wombat

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Nothing fair about this at all IMO.

Like Sierra Leone for the British, Liberia was an attempt to rid the US of free blacks as a white supremacist nation. Blacks were deemed inferior and intended as chattel for whites. Consequently, free blacks were deemed out of place, undesired, and a social order/racial purity/eugenics threat to a white man's country. It's a form of banishment/ethnic cleansing to encourage/pressure people to leave their own nation, especially given those reasons.
Its a bit harsh, there were many Americans who were willing to accept blacks as equal, just as some accepted Irish or Mexicans as equal. I once read an article which claimed that racism was invented as a justification for slavery, apparently in medieval times, there was a very popular saint who was black. The idea of a home in Africa for freed slaves was well intentioned, much as the idea of Indian reservations was seen as allowing Indians to continue their way of life.
 

O'Sullivan Bere

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Of course 90% of the anti-slavery guys in the early 1800s also wanted any ex-slaves sent back. It was seen as the only full solution to the wrongs done.

Sometime soon I guess any statues in monrovia will come down as they will be said to celebrate a neo-colonial uncle tom mentality.
Overstated on the bolded. Anti-slavery sentiments ranged across the spectrum regarding handling of freed slaves. For those that supported the Liberia project, it was still based on white supremacy as earlier explained, although such people should be viewed as products of their time and obviously more progressive than those who believed in continued enslavement of blacks.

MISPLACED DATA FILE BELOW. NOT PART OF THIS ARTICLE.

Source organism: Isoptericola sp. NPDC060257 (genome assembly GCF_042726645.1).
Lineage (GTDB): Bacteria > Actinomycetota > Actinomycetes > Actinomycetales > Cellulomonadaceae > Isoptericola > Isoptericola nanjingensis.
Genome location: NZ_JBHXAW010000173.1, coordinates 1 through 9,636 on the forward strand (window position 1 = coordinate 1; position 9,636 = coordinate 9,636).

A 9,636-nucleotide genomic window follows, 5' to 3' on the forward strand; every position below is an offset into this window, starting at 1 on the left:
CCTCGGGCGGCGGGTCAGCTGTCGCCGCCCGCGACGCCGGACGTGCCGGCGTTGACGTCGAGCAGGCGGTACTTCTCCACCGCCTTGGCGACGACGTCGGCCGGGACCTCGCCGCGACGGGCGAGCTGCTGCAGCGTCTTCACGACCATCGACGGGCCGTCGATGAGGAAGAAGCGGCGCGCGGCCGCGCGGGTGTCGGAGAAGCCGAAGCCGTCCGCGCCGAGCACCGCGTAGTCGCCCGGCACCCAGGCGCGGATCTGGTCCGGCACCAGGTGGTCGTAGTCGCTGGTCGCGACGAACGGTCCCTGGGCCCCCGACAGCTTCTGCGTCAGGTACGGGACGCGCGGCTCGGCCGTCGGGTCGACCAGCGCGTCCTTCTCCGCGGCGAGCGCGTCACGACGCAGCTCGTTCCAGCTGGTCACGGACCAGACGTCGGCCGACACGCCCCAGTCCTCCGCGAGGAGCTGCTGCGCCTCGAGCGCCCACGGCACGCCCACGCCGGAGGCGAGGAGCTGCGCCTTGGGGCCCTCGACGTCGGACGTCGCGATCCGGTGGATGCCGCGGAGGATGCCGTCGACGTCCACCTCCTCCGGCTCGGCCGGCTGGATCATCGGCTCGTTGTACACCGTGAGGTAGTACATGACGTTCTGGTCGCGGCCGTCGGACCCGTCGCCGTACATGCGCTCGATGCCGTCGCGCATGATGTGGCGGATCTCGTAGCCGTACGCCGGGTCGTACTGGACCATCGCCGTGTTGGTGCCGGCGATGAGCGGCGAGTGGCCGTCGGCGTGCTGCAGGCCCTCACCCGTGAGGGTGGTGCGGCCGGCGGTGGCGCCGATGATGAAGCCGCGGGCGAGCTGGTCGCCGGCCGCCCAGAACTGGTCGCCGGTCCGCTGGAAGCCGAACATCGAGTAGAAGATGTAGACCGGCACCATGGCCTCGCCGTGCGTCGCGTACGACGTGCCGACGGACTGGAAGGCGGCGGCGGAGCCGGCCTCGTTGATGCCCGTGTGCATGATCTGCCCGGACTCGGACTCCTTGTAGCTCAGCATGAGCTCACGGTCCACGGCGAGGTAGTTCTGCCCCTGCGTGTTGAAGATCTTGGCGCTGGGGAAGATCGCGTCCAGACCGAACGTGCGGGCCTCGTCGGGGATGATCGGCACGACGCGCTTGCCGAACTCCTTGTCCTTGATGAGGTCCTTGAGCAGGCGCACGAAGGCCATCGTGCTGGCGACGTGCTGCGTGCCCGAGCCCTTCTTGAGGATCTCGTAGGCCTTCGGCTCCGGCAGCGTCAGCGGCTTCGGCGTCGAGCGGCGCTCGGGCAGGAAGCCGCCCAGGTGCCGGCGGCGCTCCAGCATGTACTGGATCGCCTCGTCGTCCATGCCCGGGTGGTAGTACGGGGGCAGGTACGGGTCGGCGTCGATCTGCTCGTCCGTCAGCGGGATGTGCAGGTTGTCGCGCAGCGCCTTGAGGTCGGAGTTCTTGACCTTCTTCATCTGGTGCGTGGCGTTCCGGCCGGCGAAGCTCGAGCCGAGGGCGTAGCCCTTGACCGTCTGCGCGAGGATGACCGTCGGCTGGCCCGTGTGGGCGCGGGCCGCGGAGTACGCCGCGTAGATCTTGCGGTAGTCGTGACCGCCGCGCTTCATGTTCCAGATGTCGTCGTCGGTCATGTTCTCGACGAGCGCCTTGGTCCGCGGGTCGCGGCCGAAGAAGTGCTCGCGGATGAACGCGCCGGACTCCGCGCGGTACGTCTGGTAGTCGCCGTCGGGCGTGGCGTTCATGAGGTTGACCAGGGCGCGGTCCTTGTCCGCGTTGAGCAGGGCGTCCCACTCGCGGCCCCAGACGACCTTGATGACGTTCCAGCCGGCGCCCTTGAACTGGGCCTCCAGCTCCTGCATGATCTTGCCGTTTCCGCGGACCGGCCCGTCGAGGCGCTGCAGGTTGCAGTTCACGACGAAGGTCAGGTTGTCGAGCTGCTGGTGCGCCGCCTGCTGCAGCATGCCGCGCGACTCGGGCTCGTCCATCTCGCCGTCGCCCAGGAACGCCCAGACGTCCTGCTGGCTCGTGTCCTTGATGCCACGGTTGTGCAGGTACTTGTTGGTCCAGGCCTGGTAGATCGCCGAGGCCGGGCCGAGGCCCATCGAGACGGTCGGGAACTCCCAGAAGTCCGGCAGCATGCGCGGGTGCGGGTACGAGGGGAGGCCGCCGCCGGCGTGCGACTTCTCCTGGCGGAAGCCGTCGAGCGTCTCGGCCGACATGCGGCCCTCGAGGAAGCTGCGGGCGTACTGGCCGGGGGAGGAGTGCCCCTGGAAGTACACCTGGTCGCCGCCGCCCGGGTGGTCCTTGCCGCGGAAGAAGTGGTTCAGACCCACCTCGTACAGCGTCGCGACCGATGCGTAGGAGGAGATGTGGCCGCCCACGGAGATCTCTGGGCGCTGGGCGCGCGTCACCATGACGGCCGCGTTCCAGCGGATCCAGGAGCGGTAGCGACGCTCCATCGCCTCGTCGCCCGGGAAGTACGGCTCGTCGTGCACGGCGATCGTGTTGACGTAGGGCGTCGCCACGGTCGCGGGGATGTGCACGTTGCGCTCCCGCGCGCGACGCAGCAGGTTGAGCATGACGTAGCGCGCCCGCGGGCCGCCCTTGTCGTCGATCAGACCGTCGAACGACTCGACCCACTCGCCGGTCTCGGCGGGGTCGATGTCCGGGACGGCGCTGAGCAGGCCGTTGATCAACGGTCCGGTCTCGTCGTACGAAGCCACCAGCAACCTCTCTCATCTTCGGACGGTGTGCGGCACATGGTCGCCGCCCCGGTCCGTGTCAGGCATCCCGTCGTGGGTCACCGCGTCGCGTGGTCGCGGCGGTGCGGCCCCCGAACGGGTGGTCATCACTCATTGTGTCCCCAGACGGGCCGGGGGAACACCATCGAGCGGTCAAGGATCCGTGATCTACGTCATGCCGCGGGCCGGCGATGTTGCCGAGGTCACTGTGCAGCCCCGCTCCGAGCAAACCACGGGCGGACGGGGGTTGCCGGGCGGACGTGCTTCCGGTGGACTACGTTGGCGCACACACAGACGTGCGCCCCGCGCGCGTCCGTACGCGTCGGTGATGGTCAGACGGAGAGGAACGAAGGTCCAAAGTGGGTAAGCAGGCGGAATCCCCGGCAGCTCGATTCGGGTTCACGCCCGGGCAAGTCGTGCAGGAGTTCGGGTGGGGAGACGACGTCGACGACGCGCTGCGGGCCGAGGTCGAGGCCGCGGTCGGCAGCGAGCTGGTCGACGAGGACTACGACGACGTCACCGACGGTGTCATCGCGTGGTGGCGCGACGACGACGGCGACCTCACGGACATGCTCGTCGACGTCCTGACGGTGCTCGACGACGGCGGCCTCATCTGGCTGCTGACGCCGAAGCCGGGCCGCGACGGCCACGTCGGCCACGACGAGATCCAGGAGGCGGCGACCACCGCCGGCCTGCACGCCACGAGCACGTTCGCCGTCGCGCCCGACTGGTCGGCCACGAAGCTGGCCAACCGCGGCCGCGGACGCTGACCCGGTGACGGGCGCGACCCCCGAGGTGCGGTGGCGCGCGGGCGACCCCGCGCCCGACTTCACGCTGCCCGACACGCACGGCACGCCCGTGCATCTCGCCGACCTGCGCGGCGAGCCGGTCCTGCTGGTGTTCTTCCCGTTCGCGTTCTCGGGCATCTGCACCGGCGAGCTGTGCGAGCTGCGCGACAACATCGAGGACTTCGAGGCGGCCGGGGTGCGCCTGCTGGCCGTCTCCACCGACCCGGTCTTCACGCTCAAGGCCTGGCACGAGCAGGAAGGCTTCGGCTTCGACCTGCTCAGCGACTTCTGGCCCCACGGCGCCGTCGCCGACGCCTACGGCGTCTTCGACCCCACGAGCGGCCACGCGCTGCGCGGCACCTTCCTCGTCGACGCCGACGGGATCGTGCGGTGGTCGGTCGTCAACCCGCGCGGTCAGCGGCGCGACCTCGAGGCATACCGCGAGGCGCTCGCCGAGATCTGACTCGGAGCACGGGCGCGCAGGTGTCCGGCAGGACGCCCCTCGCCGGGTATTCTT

Pulling down statues in Monrovia to its founders doesn't seem likely, although who knows in this time. They were not similarly situated to those that 'encouraged' them to go there, and they played key roles in founding the new nation of Liberia. If anyone has a beef with them for pulling down statues, that might reside in the local majority who do not descend from American blacks relocated to Liberia.
 

petaljam

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At another level, if you "mind" that your ancestors were "taken from" somewhere by force, you can't object when they offer to return you back there.

If you don't want to go back, you can still complain that your family was enslaved, but you can't complain about the taken-across-the-sea bit.
Surely that depends where exactly and under what conditions? Africa is a big place after all.

If your ancestors were taken from Ireland and a few generations later someone decided to dump you in Portugal on the basis that it's all Europe, I think you'd want a say in that. And possibly some financial help to get you started in your new land, speaking a new language.

And I believe the locals weren't too happy to see them arriving either.

So no, I don't see that what they got (being dumped in a place they knew nothing of, with little practical help and hostility from the locals) was any sort of reparation for the damage that was done in taking them in the first place.

Of course 90% of the anti-slavery guys in the early 1800s also wanted any ex-slaves sent back. It was seen as the only full solution to the wrongs done.

Sometime soon I guess any statues in monrovia will come down as they will be said to celebrate a neo-colonial uncle tom mentality.
I think it's well known that white supremacy was a significant part of the motivation behind the project.
 

O'Sullivan Bere

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Its a bit harsh, there were many Americans who were willing to accept blacks as equal, just as some accepted Irish or Mexicans as equal. I once read an article which claimed that racism was invented as a justification for slavery, apparently in medieval times, there was a very popular saint who was black. The idea of a home in Africa for freed slaves was well intentioned, much as the idea of Indian reservations was seen as allowing Indians to continue their way of life.
I was drafting my last post when you posted this one that covers some of these sentiments.

Although some like Thaddeus Stevens felt so, it's clear that accepting blacks as full equals for all social and legal purposes was a minority view when the Liberia project existed to put it kindly, even amongst anti-slavery people as a whole. Achieving that kind of full acceptance has been a struggle for blacks through the civil rights movements of the Twentieth Century and even now, e,g., biracial (white father) FedEx driver nearly run over, spit upon and called 'N-word' when doing his job a few days ago.


Bad acts commonly involve convenient pretext for self-serving objectives.